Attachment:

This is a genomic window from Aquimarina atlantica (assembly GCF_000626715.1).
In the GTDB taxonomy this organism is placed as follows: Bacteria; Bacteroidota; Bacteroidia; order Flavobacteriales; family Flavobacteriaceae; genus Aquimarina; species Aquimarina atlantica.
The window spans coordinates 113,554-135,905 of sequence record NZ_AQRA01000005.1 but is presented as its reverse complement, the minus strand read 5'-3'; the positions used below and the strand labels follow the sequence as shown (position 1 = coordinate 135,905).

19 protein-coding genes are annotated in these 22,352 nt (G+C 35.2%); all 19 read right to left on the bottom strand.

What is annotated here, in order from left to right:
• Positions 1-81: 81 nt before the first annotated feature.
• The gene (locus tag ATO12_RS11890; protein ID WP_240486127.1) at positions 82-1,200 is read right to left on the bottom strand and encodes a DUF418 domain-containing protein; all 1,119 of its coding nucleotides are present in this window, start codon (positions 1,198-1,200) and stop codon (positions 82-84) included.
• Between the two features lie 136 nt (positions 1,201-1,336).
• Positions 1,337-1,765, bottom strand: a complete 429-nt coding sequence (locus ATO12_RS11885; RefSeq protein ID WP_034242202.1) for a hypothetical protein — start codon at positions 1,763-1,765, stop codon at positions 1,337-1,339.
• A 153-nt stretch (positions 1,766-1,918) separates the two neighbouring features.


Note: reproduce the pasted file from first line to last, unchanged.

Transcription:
This is a genomic window from Aquimarina atlantica (assembly GCF_000626715.1).
In the GTDB taxonomy this organism is placed as follows: Bacteria; Bacteroidota; Bacteroidia; order Flavobacteriales; family Flavobacteriaceae; genus Aquimarina; species Aquimarina atlantica.
The window spans coordinates 113,554-135,905 of sequence record NZ_AQRA01000005.1 but is presented as its reverse complement, the minus strand read 5'-3'; the positions used below and the strand labels follow the sequence as shown (position 1 = coordinate 135,905).

19 protein-coding genes are annotated in these 22,352 nt (G+C 35.2%); all 19 read right to left on the bottom strand.

What is annotated here, in order from left to right:
• Positions 1-81: 81 nt before the first annotated feature.
• The gene (locus tag ATO12_RS11890; protein ID WP_240486127.1) at positions 82-1,200 is read right to left on the bottom strand and encodes a DUF418 domain-containing protein; all 1,119 of its coding nucleotides are present in this window, start codon (positions 1,198-1,200) and stop codon (positions 82-84) included.
• Between the two features lie 136 nt (positions 1,201-1,336).
• Positions 1,337-1,765, bottom strand: a complete 429-nt coding sequence (locus ATO12_RS11885; RefSeq protein ID WP_034242202.1) for a hypothetical protein — start codon at positions 1,763-1,765, stop codon at positions 1,337-1,339.
• A 153-nt stretch (positions 1,766-1,918) separates the two neighbouring features.